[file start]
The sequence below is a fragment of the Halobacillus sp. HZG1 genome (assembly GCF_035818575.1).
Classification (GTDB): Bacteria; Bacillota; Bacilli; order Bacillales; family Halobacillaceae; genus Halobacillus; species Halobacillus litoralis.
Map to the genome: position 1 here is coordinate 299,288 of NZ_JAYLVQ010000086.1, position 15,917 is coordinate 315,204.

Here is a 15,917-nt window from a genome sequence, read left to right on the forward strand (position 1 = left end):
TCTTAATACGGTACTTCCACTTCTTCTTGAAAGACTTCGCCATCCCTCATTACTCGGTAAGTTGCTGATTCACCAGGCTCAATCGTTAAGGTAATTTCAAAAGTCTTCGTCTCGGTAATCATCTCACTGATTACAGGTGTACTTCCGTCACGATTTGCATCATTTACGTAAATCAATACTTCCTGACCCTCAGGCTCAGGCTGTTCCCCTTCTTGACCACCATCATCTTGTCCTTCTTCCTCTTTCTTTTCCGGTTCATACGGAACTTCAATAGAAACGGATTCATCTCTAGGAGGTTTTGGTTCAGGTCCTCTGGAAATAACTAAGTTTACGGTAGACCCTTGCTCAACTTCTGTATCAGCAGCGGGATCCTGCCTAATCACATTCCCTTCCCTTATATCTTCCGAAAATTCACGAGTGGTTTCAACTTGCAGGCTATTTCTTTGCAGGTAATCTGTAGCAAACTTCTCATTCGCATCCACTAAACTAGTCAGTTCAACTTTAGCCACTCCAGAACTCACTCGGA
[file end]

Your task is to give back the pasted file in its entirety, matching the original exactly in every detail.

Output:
The sequence below is a fragment of the Halobacillus sp. HZG1 genome (assembly GCF_035818575.1).
Classification (GTDB): Bacteria; Bacillota; Bacilli; order Bacillales; family Halobacillaceae; genus Halobacillus; species Halobacillus litoralis.
Map to the genome: position 1 here is coordinate 299,288 of NZ_JAYLVQ010000086.1, position 15,917 is coordinate 315,204.

Here is a 15,917-nt window from a genome sequence, read left to right on the forward strand (position 1 = left end):
TCTTAATACGGTACTTCCACTTCTTCTTGAAAGACTTCGCCATCCCTCATTACTCGGTAAGTTGCTGATTCACCAGGCTCAATCGTTAAGGTAATTTCAAAAGTCTTCGTCTCGGTAATCATCTCACTGATTACAGGTGTACTTCCGTCACGATTTGCATCATTTACGTAAATCAATACTTCCTGACCCTCAGGCTCAGGCTGTTCCCCTTCTTGACCACCATCATCTTGTCCTTCTTCCTCTTTCTTTTCCGGTTCATACGGAACTTCAATAGAAACGGATTCATCTCTAGGAGGTTTTGGTTCAGGTCCTCTGGAAATAACTAAGTTTACGGTAGACCCTTGCTCAACTTCTGTATCAGCAGCGGGATCCTGCCTAATCACATTCCCTTCCCTTATATCTTCCGAAAATTCACGAGTGGTTTCAACTTGCAGGCTATTTCTTTGCAGGTAATCTGTAGCAAACTTCTCATTCGCATCCACTAAACTAGTCAGTTCAACTTTAGCCACTCCAGAACTCACTCGGA